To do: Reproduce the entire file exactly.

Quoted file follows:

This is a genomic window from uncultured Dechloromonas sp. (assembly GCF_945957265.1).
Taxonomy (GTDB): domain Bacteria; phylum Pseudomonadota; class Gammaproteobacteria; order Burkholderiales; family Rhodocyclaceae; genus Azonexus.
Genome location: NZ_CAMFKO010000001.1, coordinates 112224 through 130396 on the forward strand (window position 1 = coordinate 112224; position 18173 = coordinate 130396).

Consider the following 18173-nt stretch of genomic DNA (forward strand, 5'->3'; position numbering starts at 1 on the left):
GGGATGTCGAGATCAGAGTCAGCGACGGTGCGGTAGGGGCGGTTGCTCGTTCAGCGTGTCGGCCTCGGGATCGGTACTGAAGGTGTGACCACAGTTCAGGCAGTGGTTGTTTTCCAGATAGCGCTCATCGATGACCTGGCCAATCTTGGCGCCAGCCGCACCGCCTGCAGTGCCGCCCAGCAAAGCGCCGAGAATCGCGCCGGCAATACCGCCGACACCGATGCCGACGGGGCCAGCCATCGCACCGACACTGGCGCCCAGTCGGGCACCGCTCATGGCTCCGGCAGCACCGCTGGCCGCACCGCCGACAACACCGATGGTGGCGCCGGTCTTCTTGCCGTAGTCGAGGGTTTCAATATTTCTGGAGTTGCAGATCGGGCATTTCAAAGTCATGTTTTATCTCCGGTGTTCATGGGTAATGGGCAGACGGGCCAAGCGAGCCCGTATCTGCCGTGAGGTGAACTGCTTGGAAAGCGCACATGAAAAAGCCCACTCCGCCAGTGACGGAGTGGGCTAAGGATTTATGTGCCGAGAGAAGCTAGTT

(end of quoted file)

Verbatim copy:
This is a genomic window from uncultured Dechloromonas sp. (assembly GCF_945957265.1).
Taxonomy (GTDB): domain Bacteria; phylum Pseudomonadota; class Gammaproteobacteria; order Burkholderiales; family Rhodocyclaceae; genus Azonexus.
Genome location: NZ_CAMFKO010000001.1, coordinates 112224 through 130396 on the forward strand (window position 1 = coordinate 112224; position 18173 = coordinate 130396).

Consider the following 18173-nt stretch of genomic DNA (forward strand, 5'->3'; position numbering starts at 1 on the left):
GGGATGTCGAGATCAGAGTCAGCGACGGTGCGGTAGGGGCGGTTGCTCGTTCAGCGTGTCGGCCTCGGGATCGGTACTGAAGGTGTGACCACAGTTCAGGCAGTGGTTGTTTTCCAGATAGCGCTCATCGATGACCTGGCCAATCTTGGCGCCAGCCGCACCGCCTGCAGTGCCGCCCAGCAAAGCGCCGAGAATCGCGCCGGCAATACCGCCGACACCGATGCCGACGGGGCCAGCCATCGCACCGACACTGGCGCCCAGTCGGGCACCGCTCATGGCTCCGGCAGCACCGCTGGCCGCACCGCCGACAACACCGATGGTGGCGCCGGTCTTCTTGCCGTAGTCGAGGGTTTCAATATTTCTGGAGTTGCAGATCGGGCATTTCAAAGTCATGTTTTATCTCCGGTGTTCATGGGTAATGGGCAGACGGGCCAAGCGAGCCCGTATCTGCCGTGAGGTGAACTGCTTGGAAAGCGCACATGAAAAAGCCCACTCCGCCAGTGACGGAGTGGGCTAAGGATTTATGTGCCGAGAGAAGCTAGTT